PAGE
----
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The Washington Post
November 19, 2013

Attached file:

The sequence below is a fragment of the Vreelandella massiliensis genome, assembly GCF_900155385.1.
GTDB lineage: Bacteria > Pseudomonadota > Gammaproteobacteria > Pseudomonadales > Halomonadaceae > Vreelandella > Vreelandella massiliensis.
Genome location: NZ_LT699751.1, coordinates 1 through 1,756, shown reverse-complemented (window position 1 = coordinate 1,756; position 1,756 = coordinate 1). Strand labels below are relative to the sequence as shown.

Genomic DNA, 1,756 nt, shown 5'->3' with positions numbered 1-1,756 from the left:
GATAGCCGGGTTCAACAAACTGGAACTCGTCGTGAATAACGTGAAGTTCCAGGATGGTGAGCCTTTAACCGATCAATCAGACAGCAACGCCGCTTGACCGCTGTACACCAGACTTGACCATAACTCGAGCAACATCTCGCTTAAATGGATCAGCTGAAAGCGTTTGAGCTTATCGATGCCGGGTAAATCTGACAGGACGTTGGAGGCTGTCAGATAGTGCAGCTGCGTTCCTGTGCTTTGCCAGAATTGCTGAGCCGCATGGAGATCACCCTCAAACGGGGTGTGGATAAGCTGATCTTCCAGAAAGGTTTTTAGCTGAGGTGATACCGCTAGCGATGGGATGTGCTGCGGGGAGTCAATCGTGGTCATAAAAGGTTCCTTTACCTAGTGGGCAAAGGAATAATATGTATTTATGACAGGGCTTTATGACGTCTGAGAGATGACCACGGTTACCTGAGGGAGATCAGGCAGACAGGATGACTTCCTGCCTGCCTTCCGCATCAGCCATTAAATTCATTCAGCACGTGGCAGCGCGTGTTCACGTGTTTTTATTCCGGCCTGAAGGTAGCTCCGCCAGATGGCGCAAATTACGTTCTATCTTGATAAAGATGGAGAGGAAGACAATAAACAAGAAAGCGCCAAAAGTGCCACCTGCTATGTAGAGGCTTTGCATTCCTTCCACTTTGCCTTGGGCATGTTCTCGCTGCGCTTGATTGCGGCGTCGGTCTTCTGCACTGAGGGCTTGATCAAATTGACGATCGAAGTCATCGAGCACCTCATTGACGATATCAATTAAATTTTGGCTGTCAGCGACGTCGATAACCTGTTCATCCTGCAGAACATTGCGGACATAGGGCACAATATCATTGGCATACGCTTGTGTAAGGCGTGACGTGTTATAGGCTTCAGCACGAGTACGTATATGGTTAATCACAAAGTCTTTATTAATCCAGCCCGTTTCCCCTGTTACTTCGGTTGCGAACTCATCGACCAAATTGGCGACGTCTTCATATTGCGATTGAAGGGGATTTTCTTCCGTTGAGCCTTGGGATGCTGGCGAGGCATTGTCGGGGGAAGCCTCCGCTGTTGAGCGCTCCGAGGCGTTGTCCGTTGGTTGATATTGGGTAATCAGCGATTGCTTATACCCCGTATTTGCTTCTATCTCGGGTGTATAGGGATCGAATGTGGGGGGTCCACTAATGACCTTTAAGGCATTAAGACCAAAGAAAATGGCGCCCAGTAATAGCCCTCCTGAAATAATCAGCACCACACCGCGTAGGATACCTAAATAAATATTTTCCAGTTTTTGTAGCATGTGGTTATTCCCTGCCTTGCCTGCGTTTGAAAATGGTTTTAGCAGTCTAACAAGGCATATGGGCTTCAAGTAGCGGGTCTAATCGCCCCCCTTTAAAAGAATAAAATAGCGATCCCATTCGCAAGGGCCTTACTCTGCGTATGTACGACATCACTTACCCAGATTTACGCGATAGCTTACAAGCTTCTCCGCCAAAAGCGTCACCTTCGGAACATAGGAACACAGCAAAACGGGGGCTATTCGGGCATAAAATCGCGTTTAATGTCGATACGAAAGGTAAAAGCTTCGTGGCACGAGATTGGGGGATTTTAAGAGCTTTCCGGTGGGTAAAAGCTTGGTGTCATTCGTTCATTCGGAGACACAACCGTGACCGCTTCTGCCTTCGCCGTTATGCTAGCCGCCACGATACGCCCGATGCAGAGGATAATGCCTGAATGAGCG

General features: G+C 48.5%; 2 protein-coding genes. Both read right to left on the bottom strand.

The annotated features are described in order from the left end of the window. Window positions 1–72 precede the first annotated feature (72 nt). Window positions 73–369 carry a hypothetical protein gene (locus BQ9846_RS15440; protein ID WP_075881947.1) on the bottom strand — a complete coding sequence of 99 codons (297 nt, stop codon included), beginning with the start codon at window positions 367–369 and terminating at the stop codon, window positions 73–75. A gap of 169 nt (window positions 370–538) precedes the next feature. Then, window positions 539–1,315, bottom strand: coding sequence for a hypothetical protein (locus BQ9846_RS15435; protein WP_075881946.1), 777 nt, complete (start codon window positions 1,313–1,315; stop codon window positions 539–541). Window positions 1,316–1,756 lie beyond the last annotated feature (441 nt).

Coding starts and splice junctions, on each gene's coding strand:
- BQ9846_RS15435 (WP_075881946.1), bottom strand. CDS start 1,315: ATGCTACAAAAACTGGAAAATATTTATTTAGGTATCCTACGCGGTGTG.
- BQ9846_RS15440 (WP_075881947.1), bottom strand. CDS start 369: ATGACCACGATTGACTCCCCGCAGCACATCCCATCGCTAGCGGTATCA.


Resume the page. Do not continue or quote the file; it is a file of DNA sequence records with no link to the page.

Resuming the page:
In the richest country in the world, the poorest among us are children. Forty-two percent of African American children and 37 percent of Latino children are born poor – and they’re likely to stay poor. The 16 million children living in poverty suffer worse education, health and job outcomes, making it even harder for them and their families to break out of their circumstances. In New York City, where nearly one-third of children live below the poverty line, Mayor-elect Bill de Blasio has pledged to tackle the pernicious problems of poverty and income inequality, and the centerpiece of his plan — to expand preschool to more low-income four-year-olds — is just plain common sense. Studies demonstrate that kids who attend high-quality preschool achieve higher test scores, are less likely to go to jail and are more likely to secure good jobs with higher wages. Low-income kids of color, who are the least likely to have access to great preschools, benefit the most.
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